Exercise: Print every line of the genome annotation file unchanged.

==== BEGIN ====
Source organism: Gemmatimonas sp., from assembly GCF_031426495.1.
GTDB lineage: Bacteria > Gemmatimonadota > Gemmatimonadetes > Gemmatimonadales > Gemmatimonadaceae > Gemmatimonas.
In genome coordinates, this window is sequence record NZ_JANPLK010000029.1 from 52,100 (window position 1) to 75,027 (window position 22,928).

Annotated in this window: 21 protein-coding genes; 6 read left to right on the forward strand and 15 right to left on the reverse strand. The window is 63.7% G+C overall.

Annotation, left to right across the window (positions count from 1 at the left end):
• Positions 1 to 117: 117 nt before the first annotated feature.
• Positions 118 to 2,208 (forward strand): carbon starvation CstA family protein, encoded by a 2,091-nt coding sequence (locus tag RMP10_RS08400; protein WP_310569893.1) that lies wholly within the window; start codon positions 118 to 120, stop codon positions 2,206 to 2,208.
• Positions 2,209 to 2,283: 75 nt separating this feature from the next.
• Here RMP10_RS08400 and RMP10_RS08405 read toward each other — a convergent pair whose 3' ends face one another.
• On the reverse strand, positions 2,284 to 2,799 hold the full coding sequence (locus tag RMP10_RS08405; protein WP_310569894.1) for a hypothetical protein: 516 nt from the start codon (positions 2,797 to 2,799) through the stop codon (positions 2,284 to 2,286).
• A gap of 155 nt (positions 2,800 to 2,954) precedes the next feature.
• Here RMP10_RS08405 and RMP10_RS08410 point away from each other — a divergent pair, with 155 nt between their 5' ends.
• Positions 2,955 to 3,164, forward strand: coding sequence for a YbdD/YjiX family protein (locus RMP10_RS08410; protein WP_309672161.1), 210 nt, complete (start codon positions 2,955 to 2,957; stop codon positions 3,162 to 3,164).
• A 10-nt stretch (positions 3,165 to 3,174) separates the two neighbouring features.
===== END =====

Source organism: Gemmatimonas sp., from assembly GCF_031426495.1.
GTDB lineage: Bacteria > Gemmatimonadota > Gemmatimonadetes > Gemmatimonadales > Gemmatimonadaceae > Gemmatimonas.
In genome coordinates, this window is sequence record NZ_JANPLK010000029.1 from 52,100 (window position 1) to 75,027 (window position 22,928).

Annotated in this window: 21 protein-coding genes; 6 read left to right on the forward strand and 15 right to left on the reverse strand. The window is 63.7% G+C overall.

Annotation, left to right across the window (positions count from 1 at the left end):
• Positions 1 to 117: 117 nt before the first annotated feature.
• Positions 118 to 2,208 (forward strand): carbon starvation CstA family protein, encoded by a 2,091-nt coding sequence (locus tag RMP10_RS08400; protein WP_310569893.1) that lies wholly within the window; start codon positions 118 to 120, stop codon positions 2,206 to 2,208.
• Positions 2,209 to 2,283: 75 nt separating this feature from the next.
• Here RMP10_RS08400 and RMP10_RS08405 read toward each other — a convergent pair whose 3' ends face one another.
• On the reverse strand, positions 2,284 to 2,799 hold the full coding sequence (locus tag RMP10_RS08405; protein WP_310569894.1) for a hypothetical protein: 516 nt from the start codon (positions 2,797 to 2,799) through the stop codon (positions 2,284 to 2,286).
• A gap of 155 nt (positions 2,800 to 2,954) precedes the next feature.
• Here RMP10_RS08405 and RMP10_RS08410 point away from each other — a divergent pair, with 155 nt between their 5' ends.
• Positions 2,955 to 3,164, forward strand: coding sequence for a YbdD/YjiX family protein (locus RMP10_RS08410; protein WP_309672161.1), 210 nt, complete (start codon positions 2,955 to 2,957; stop codon positions 3,162 to 3,164).
• A 10-nt stretch (positions 3,165 to 3,174) separates the two neighbouring features.